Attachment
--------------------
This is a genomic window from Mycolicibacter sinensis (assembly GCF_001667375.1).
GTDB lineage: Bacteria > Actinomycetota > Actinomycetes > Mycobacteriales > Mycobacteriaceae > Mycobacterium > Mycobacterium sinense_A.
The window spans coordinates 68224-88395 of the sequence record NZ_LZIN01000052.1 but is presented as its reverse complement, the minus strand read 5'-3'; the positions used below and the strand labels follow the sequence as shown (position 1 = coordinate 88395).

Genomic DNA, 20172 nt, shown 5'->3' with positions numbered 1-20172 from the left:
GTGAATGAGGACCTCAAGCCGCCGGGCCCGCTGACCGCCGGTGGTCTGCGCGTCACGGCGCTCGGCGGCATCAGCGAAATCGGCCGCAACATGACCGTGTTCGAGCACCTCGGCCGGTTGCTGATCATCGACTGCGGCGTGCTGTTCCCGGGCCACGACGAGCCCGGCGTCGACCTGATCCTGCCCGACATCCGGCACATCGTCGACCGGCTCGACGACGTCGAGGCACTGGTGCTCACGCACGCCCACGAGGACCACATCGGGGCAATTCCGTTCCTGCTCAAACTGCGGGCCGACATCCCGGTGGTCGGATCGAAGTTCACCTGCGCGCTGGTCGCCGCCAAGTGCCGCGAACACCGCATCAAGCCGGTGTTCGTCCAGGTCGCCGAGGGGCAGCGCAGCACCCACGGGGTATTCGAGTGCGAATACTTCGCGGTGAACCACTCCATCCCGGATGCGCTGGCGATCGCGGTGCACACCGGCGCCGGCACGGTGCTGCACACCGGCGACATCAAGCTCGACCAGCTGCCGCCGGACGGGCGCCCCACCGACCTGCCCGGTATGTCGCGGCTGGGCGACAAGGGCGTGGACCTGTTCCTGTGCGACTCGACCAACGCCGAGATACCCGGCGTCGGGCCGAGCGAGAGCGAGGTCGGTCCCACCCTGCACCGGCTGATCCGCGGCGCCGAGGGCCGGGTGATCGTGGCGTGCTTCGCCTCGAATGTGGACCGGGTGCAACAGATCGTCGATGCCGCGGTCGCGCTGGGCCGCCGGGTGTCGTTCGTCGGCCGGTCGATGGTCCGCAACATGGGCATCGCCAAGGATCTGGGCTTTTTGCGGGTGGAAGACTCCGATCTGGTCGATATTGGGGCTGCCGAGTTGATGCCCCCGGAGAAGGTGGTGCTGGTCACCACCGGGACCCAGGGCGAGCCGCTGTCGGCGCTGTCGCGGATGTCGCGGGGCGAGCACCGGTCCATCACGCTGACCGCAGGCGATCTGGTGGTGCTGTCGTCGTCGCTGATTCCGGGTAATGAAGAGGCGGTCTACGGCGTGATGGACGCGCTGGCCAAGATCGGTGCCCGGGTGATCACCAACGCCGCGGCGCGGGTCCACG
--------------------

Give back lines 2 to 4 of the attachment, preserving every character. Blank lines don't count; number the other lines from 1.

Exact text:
GTDB lineage: Bacteria > Actinomycetota > Actinomycetes > Mycobacteriales > Mycobacteriaceae > Mycobacterium > Mycobacterium sinense_A.
The window spans coordinates 68224-88395 of the sequence record NZ_LZIN01000052.1 but is presented as its reverse complement, the minus strand read 5'-3'; the positions used below and the strand labels follow the sequence as shown (position 1 = coordinate 88395).

Genomic DNA, 20172 nt, shown 5'->3' with positions numbered 1-20172 from the left: